USFS Mobile Radios?

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Kirk

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On the way into work today I followed Los Padres Patrol 37. I noticed it had two quarter wave VHF whips on the roof.

Does USFS equip its rigs with two radios? Or a mobile with two receivers? Or just a spare antenna?

Just curious.
 

fireinoc

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FS Radios

Just a guess, but there is often two radios in a rig, one for the Forest Service local channels and a second VHF radio for other cooperating agencies and mutual aid. Since Pine Canyon Station (P37 is located there) is located just east of Santa Maria, they probably use Santa Barbara County and Cal Fire frequencies quite a bit.
 

car5le

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Most Forest Service units use the Bendix DMH VHF mobile. It's their "go to" radio. Only one antenna needed here. Many of the units in our area (Sierra National Forest, Sequoia National Forest, National Parks, etc) also have scanners in their vehicles and use the same VHF antenna as the DMH. Sometimes the installer will just install a second antenna in advance of something else.
 

Kirk

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Oh, I can think of good reasons to have two radios, I just didn't know if it was common, or something done on a case-by-case basis. The modern VHF radios will do 150-174MHz, so it's not a band split issue. It seems like the Cal Fire engines around here have two antennas as well. I've just never bothered to look in the cab when I've had a chance.
 

mmckenna

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Pretty common to see two antennas on the command vehicles. Makes it easier to monitor the fire ground (local simplex channel) and the dispatch channel. While most radios will scan, this is a really big issue as it's very easy to miss traffic.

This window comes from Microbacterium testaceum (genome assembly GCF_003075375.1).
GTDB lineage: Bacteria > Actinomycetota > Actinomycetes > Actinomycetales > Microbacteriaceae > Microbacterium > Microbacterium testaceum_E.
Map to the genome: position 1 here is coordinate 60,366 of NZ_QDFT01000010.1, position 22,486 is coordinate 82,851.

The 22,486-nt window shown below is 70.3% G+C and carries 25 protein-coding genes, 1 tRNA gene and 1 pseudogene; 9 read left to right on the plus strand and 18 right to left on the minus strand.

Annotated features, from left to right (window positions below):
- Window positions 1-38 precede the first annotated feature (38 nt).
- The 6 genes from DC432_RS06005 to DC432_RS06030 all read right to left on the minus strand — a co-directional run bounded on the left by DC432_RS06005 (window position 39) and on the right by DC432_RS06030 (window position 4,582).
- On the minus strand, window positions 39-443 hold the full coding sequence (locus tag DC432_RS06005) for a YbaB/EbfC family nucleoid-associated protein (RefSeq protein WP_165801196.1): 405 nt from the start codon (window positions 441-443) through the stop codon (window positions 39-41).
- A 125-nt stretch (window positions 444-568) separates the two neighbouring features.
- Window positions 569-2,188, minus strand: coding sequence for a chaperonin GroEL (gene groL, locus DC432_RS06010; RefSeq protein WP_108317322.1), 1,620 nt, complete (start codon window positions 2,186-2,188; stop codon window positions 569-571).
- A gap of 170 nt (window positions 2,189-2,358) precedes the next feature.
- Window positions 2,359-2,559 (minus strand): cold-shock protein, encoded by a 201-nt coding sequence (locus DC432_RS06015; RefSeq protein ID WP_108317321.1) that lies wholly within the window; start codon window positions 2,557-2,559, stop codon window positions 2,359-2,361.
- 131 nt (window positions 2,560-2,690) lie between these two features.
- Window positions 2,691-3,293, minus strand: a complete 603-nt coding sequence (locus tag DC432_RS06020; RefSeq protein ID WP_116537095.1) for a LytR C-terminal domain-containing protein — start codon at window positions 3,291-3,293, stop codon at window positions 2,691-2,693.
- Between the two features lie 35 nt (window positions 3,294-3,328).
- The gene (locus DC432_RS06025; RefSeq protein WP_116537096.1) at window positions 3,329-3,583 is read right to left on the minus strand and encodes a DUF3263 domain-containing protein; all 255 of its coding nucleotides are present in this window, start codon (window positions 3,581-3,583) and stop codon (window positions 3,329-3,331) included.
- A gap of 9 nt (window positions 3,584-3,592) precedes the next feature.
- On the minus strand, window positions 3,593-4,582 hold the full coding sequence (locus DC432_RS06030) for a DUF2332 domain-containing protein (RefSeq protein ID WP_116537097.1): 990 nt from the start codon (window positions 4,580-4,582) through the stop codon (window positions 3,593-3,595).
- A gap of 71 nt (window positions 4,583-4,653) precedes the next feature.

Kirk

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It was a patrol, not a BC or other command vehicle. Guess there's really no standard.
 

SCPD

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My USFS truck used to have 2 VHF antennas. I had a Midland mobile and a BC-760 scanner. Although the scanner was hooked up to the same model antenna as the Midland was it worked nicely for UHF and 800 MHz. The CHP reception was so-so, but what's new?

I had various odds and ends in the 760, including local businesses I interacted with and some I didn't, FRS/GMRS, some amateur radio frequencies, ski areas, adjacent counties in Nevada, school district frequencies, VHF-AM and the NIFC frequencies. The latter was so I could listen to command frequencies of both the fire I was on and those of nearby fires. I normally had to keep my mobile on tac, but did like to listen to what the higher ups were discussing. I was often the only person able to hear the AM air to air traffic on incidents as very few people and vehicles had aviation radios. I could also listen to L.A. County Fire's UHF frequencies when I was on southern California fires.

The scanner was useful now and again.
 

brushfire21

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Another option could be a portable 'converta-com' that is using this second antenna. Alot of our fire apparatus have a drop-in charger/mobile adapter for our B-K Radios that uses an external antenna, microphone and speaker. We can use this to monitor a second frequency from the main radio, backup radio if needed or we can program in a channel during mutual aid assignments if it's not in the main radio.
 
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